Ted Morgan was a giant and he just died on December 13, at 91, after four years of illness, in a retirement home in New York. His wife Eileen Bresnahan and his daughter Amber were angels with him to the end. His son Gabriel is also a writer in New Mexico. A Pulitzer Prize winner, he wrote twenty books mostly biographies or historical studies like the recent “Mc Carthyism in Twentieth Century America” or his confession in a Memoir, “My Battle of Algiers”, when he was drafted in the French army in 1957 and forced to torture prisoners. Born in Switzerland in March 1932, he was the son of Mariette Negroponte and Gabriel de Gramont, whose mother was Princess Maria Ruspoli, who lived in New York during the war as Mrs François Hugo. His father died in Norfolk in 1943, after joining the RAF, when his plane had a gas failure very near the base. They were living in Washington at the time and his mother remarried a Belgian diplomat, Jacques de Thiers, who took him and his two brothers to New York. He was educated at the French Lycée, then attended Yale University and Sciences Pô in Paris. He became a journalist soon after the war.
The first time I met my cousin Sanche was the evening I successfully passed my Baccalaureate. My uncle Henri de Gramont was always hosting him in Paris and he invited me to the new horribly modern Hotel PLM Saint Jacques where we celebrated my graduation. Sanche was very intimidating and strong in speech. But I loved celebrating with “a famous writer”. Later, when I attended Yale University, he took an interest in me, and as a member of Manuscript, I became acceptable to him. He was soon to publish his book “On Becoming American” (in 1978) and was giving up his family name to become Ted Morgan, the anagram of de Gramont. He would later appear on “60 minute” saying how much he despised his French past. Ted was full of contradictions and being his friend, or a member of his family was not easy. Yet he was the most generous uncle to me and shared all his New York connections including his agent Lynn Nesbit and his close friend Barney Rosset, the publisher of Samuel Beckett in America.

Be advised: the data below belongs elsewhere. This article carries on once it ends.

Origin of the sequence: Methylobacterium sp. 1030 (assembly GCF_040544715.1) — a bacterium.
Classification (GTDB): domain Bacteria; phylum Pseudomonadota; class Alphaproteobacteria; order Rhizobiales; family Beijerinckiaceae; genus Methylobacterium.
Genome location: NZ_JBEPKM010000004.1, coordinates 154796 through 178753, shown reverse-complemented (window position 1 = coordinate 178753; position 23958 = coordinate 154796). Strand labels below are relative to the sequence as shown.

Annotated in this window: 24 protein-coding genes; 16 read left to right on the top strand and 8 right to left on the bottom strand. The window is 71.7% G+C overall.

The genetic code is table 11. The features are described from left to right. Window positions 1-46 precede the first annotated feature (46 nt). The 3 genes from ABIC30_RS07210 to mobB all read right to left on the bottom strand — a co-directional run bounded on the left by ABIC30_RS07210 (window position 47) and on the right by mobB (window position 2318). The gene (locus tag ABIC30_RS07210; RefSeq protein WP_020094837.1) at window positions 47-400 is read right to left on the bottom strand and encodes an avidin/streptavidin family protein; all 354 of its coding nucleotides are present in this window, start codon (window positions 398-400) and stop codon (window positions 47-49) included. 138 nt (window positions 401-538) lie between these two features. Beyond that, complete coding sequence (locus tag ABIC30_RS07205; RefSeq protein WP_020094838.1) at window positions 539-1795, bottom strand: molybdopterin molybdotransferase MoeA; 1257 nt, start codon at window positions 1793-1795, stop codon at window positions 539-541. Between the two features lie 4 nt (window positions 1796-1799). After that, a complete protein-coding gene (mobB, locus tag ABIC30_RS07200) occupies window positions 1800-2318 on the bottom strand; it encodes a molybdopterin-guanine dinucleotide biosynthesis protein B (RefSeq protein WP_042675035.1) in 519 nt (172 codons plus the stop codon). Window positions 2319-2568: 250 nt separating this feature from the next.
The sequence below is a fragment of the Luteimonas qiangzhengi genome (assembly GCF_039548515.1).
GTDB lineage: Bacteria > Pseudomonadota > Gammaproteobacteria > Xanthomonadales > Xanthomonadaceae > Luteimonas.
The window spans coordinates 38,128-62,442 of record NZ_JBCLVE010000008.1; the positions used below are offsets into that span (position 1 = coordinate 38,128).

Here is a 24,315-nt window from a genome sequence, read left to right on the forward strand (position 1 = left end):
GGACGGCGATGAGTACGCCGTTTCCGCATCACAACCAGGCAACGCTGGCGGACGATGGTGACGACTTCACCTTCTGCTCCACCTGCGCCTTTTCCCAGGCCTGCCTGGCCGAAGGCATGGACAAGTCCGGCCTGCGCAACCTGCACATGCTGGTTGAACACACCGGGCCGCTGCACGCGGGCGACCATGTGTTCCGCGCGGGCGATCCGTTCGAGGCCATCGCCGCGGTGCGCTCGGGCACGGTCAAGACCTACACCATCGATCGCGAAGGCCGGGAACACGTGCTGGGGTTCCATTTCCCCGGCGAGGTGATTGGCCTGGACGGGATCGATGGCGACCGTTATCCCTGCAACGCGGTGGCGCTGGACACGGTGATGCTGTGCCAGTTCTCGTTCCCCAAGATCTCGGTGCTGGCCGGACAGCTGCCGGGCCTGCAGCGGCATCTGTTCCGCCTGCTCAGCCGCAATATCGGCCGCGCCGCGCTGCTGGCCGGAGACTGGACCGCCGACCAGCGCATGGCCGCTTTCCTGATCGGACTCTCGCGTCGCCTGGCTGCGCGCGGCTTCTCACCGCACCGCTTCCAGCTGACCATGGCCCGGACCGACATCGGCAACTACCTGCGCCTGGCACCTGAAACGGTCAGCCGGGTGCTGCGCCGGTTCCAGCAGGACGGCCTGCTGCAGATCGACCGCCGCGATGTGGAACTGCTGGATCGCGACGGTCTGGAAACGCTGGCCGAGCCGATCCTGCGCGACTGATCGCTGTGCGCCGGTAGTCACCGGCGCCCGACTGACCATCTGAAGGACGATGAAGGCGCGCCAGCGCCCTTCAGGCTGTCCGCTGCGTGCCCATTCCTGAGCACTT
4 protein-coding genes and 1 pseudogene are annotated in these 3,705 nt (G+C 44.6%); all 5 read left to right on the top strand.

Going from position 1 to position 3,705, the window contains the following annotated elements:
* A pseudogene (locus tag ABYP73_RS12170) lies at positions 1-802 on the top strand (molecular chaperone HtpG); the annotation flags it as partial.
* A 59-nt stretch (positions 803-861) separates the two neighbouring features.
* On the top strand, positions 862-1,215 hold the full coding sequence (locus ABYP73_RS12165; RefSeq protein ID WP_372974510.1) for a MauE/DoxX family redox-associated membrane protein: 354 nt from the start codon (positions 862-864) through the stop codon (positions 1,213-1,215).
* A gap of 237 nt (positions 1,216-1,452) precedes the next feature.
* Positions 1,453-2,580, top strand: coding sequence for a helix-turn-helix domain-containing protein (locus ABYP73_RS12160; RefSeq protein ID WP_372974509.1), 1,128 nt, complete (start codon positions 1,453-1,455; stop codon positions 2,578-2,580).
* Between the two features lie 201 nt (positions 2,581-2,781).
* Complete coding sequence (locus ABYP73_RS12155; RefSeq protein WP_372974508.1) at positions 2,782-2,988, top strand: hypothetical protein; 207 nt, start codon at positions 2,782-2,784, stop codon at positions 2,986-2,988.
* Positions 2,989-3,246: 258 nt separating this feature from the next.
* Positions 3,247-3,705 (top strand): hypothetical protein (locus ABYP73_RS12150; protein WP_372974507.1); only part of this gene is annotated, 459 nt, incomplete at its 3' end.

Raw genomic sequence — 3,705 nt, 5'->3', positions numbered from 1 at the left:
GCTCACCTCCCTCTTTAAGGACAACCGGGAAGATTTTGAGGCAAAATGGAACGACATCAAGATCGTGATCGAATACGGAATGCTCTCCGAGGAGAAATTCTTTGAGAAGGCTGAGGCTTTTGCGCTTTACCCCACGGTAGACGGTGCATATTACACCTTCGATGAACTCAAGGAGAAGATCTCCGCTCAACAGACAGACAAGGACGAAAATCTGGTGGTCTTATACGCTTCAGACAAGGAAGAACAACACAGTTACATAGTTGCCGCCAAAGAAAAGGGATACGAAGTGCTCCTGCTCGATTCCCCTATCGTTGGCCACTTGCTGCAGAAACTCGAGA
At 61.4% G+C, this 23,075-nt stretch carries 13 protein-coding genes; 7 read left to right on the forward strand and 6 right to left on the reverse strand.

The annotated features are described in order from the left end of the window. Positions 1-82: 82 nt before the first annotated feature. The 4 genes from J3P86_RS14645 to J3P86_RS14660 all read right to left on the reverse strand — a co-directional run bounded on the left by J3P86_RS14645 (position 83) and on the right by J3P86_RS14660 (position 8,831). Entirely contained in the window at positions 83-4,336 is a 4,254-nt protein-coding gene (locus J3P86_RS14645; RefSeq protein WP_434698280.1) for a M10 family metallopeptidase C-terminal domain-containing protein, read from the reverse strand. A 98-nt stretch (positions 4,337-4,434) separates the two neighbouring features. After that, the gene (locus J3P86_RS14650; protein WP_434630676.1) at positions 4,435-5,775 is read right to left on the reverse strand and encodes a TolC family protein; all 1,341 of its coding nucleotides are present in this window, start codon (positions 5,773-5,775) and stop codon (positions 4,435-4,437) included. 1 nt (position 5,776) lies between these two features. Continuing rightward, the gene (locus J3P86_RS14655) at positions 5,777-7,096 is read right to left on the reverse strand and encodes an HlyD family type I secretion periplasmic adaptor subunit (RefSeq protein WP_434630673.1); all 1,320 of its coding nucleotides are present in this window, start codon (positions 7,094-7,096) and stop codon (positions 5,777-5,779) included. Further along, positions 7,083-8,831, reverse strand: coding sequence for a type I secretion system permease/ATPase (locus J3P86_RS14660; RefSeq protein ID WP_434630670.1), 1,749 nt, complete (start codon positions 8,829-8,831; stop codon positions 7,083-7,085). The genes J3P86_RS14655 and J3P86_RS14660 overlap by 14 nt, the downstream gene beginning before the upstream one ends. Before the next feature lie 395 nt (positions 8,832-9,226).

Ted expressed himself in perfect French and had the Greek charm of his mother’s. He was first cousins to the diplomat John Negroponte. He wrote a book on “The French: Portrait of a People” in 1969, where he was intensely critical of his country. He was fearless and travelled to Africa to write “The Strong Brown God: the Story of the Niger River” but also covered the Klaus Barbie trials in Lyon which led to a book “An Uncertain Hour” in 1989. He wrote almost 25 books working so hard that he always had two simultaneous projects. One in the morning and one in the afternoon. His wife Eileen helped him greatly do the research on the later works. His last unfinished memoir dealt with love in old age.
He hosted great dinner parties at home on 25 West 54 th Street with food that he prepared himself and always lots of wine. The guests all had been involved in literary New York. And towards the end of his life he became more interested in family matters wanting to meet his younger French nephews.
His two younger brothers died before him. But his wife Eileen Bresnahan, daughter Amber and son Gabriel are here with each two grand children…
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